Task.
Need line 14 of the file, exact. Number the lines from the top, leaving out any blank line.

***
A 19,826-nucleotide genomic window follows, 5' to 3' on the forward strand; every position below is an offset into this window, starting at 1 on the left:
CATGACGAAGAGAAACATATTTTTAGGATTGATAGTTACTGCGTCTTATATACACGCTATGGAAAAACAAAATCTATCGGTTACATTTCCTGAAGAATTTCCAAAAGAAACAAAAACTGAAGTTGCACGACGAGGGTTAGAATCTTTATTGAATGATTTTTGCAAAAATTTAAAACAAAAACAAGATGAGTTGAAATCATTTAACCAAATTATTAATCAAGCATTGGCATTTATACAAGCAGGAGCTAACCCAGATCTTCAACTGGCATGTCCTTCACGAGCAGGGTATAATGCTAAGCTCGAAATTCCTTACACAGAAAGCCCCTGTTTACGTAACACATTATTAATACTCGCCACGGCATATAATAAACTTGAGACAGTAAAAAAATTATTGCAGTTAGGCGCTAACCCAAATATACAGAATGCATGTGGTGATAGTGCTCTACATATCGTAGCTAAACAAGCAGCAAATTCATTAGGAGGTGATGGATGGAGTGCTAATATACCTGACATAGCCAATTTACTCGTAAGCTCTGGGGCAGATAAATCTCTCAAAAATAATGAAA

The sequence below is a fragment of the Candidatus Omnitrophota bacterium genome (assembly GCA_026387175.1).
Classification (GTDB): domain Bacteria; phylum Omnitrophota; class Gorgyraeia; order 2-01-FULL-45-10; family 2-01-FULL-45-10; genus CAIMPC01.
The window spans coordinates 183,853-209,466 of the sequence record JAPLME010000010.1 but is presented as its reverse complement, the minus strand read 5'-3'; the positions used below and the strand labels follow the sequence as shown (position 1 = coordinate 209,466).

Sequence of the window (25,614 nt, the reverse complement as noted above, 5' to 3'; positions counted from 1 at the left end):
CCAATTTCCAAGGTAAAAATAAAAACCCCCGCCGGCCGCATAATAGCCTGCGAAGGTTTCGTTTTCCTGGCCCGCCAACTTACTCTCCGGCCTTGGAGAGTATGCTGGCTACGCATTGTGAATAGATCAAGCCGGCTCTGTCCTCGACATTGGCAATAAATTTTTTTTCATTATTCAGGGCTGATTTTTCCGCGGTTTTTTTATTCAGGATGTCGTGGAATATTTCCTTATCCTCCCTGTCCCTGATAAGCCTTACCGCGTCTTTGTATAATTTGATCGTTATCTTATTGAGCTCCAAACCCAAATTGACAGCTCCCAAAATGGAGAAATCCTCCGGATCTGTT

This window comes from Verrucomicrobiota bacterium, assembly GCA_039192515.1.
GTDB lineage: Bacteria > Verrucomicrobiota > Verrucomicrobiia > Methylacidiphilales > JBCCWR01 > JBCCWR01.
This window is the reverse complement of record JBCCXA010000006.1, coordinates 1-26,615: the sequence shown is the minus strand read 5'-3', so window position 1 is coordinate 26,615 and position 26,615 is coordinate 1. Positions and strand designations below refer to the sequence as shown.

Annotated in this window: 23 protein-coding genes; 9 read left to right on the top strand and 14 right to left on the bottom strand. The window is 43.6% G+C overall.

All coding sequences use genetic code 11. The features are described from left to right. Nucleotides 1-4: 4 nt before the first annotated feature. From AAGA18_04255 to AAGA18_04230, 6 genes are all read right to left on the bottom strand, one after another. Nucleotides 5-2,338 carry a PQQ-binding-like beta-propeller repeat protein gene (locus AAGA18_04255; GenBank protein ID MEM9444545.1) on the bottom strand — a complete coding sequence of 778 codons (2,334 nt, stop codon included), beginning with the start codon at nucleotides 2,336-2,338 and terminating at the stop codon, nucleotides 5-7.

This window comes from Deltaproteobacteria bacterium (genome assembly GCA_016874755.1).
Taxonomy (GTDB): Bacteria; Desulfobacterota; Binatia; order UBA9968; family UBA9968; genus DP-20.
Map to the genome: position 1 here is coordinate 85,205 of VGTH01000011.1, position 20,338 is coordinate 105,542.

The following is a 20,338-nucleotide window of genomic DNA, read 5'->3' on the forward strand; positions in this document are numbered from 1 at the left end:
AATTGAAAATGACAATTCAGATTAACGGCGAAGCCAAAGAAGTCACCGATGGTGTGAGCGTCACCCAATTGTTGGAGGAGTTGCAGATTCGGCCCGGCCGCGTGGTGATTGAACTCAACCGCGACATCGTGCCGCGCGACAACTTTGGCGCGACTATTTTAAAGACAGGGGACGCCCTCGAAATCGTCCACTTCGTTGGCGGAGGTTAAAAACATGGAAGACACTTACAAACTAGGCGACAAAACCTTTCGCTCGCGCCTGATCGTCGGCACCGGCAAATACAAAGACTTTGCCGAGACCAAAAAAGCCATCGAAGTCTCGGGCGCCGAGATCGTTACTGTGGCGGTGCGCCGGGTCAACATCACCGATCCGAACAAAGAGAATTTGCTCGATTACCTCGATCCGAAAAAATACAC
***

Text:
Taxonomy (GTDB): Bacteria; Desulfobacterota; Binatia; order UBA9968; family UBA9968; genus DP-20.